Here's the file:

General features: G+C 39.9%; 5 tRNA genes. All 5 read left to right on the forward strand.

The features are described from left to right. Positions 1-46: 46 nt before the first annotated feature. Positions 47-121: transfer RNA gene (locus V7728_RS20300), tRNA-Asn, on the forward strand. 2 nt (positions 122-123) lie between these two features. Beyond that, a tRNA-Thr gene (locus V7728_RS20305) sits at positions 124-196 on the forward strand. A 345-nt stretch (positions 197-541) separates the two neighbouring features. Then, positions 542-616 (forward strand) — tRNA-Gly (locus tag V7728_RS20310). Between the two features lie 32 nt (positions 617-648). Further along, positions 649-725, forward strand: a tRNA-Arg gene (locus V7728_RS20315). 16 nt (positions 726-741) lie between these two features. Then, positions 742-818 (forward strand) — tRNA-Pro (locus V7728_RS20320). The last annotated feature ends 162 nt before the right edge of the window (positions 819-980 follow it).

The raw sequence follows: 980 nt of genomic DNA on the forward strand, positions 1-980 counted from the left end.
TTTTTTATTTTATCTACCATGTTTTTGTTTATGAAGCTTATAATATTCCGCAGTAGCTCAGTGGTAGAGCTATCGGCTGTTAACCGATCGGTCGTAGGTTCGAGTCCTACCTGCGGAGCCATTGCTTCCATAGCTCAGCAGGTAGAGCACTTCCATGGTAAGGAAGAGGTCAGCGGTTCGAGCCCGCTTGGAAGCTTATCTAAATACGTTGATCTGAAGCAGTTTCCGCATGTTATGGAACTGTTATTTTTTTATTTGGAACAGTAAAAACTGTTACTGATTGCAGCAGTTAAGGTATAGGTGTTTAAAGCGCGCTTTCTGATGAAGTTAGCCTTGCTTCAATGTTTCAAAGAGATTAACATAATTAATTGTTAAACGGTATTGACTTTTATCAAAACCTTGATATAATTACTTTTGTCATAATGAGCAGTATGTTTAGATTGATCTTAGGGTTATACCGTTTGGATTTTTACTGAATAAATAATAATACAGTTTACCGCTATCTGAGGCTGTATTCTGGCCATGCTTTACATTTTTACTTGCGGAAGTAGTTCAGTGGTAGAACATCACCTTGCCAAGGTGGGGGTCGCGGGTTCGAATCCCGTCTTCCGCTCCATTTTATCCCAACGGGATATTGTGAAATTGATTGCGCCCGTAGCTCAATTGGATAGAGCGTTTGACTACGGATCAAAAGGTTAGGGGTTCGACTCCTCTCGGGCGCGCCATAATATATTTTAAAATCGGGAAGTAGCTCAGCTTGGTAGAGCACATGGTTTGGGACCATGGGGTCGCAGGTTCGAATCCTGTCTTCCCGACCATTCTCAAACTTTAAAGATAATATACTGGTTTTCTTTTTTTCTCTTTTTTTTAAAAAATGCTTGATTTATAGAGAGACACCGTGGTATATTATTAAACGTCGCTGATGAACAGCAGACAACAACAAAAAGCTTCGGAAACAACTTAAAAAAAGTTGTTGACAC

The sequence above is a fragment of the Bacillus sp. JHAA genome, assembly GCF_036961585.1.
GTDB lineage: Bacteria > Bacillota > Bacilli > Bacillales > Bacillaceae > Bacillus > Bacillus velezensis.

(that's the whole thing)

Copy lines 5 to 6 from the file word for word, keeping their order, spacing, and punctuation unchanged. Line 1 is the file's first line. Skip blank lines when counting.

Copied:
The sequence above is a fragment of the Bacillus sp. JHAA genome, assembly GCF_036961585.1.
GTDB lineage: Bacteria > Bacillota > Bacilli > Bacillales > Bacillaceae > Bacillus > Bacillus velezensis.